If you mean to follow your true motive and your public faith, give up your tax on tea for raising a revenue, the principle of which has, in effect, been disclaimed in your name, and which produces you no advantage,—no, not a penny. Or, if you choose to go on with a poor pretence instead of a solid reason, and will still adhere to your cant of commerce, you have ten thousand times more strong commercial reasons for giving up this duty on tea than for abandoning the five others that you have already renounced.

The American consumption of teas is annually, I believe, worth 300,000l. at the least farthing. If you urge the American violence as a justification of your perseverance in enforcing this tax, you know that you can never answer this plain question,—Why did you repeal the others given in the same act, whilst the very same violence subsisted?—But you did not find the violence cease upon that concession.—No! because the concession was far short of satisfying the principle which Lord Hillsborough had abjured, or even the pretence on which the repeal of the other taxes was announced; and because, by enabling the East India Company to open a shop for defeating the American resolution not to pay that specific tax, you manifestly showed a hankering after the principle of the act which you formerly had renounced. Whatever road you take leads to a compliance with this motion. It opens to you at the end of every visto. Your commerce, your policy, your promises, your reasons, your pretences, your consistency, your inconsistency,—all jointly oblige you to this repeal.

But still it sticks in our throats, if we go so far, the Americans will go farther.—We do not know that. We ought, from experience, rather to presume the contrary. Do we not know for certain, that the Americans are going on as fast as possible, whilst we refuse to gratify them? Can they do more, or can they do worse, if we yield this point? I think this concession will rather fix a turnpike to prevent their further progress. It is impossible to answer for bodies of men. But I am sure the natural effect of fidelity, clemency, kindness in governors is peace, good-will, order, and esteem, on the part of the governed. I would certainly, at least, give these fair principles a fair trial; which, since the making of this act to this hour, they never have had.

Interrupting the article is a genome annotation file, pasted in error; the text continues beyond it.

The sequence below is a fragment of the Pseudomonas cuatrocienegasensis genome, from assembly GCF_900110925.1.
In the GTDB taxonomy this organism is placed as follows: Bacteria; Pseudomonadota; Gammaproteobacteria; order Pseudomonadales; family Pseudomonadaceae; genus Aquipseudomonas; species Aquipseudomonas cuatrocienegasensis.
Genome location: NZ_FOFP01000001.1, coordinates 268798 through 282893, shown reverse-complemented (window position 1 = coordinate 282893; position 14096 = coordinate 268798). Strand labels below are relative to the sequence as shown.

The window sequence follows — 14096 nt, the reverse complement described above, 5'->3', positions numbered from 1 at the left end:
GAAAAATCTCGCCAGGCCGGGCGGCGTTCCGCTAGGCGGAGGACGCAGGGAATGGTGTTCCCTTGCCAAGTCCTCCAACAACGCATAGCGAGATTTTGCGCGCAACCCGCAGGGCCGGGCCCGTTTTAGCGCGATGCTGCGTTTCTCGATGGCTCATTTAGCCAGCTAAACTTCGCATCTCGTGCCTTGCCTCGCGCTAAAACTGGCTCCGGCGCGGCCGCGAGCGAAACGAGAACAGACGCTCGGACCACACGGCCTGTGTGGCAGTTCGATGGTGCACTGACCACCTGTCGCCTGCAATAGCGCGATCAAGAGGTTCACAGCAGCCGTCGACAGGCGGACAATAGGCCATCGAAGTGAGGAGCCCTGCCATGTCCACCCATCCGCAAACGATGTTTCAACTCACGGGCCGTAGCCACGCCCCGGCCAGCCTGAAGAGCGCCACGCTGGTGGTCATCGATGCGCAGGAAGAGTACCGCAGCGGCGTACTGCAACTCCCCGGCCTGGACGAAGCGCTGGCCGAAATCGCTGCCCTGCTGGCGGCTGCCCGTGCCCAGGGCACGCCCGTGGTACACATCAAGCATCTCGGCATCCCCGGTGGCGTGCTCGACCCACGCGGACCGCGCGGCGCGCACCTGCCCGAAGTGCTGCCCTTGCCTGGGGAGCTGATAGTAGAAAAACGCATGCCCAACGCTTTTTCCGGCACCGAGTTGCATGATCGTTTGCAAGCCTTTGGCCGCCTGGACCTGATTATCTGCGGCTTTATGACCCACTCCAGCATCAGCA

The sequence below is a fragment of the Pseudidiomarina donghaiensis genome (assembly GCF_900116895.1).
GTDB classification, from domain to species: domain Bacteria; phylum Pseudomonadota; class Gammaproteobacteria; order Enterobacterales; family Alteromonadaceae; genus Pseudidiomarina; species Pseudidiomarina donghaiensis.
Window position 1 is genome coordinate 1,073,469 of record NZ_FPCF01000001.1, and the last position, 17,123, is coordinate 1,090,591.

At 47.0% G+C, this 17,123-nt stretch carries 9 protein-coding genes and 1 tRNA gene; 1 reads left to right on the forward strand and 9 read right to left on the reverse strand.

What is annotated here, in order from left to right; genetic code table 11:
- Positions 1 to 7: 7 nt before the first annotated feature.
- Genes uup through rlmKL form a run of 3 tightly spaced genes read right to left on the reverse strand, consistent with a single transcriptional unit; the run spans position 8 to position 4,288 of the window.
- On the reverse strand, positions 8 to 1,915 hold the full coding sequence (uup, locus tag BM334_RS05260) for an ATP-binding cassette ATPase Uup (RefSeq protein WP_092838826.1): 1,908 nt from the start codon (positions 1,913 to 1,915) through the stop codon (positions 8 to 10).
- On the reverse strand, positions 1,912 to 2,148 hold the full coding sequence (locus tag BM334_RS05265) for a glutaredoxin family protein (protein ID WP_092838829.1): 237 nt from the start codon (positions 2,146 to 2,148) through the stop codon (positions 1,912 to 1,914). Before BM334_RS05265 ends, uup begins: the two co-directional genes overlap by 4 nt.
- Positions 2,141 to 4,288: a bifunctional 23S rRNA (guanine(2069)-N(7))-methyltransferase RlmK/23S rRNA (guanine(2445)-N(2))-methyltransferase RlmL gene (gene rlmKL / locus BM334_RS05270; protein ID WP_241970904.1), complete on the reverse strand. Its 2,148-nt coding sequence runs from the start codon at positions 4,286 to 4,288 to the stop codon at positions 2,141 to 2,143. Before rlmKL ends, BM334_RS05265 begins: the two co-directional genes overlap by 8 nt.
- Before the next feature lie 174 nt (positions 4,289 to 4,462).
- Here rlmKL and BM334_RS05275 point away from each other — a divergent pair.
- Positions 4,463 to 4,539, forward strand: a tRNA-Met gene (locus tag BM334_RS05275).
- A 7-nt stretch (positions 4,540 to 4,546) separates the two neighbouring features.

Sir, the honorable gentleman having spoken what he thought necessary upon the narrow part of the subject, I have given him, I hope, a satisfactory answer. He next presses me, by a variety of direct challenges and oblique reflections, to say something on the historical part. I shall therefore, Sir, open myself fully on that important and delicate subject: not for the sake of telling you a long story, (which, I know, Mr. Speaker, you are not particularly fond of,) but for the sake of the weighty instruction that, I flatter myself, will necessarily result from it. It shall not be longer, if I can help it, than so serious a matter requires.